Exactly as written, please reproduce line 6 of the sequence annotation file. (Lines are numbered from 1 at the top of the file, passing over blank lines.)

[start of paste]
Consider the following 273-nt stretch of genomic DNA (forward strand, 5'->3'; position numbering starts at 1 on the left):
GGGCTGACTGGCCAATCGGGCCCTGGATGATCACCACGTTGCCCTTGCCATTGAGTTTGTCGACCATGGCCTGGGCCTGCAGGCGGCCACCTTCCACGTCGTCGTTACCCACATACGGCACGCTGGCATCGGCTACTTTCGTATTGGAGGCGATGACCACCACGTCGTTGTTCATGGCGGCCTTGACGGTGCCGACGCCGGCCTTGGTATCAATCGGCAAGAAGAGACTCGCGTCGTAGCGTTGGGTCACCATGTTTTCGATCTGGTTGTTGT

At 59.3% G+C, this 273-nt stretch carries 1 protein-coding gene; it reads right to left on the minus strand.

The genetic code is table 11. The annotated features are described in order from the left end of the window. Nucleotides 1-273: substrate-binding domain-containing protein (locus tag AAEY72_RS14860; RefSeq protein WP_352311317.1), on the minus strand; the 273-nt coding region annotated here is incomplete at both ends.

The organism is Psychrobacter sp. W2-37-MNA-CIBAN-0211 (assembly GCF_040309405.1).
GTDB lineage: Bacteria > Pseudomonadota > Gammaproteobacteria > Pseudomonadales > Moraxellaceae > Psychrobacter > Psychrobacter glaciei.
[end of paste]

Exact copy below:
GTDB lineage: Bacteria > Pseudomonadota > Gammaproteobacteria > Pseudomonadales > Moraxellaceae > Psychrobacter > Psychrobacter glaciei.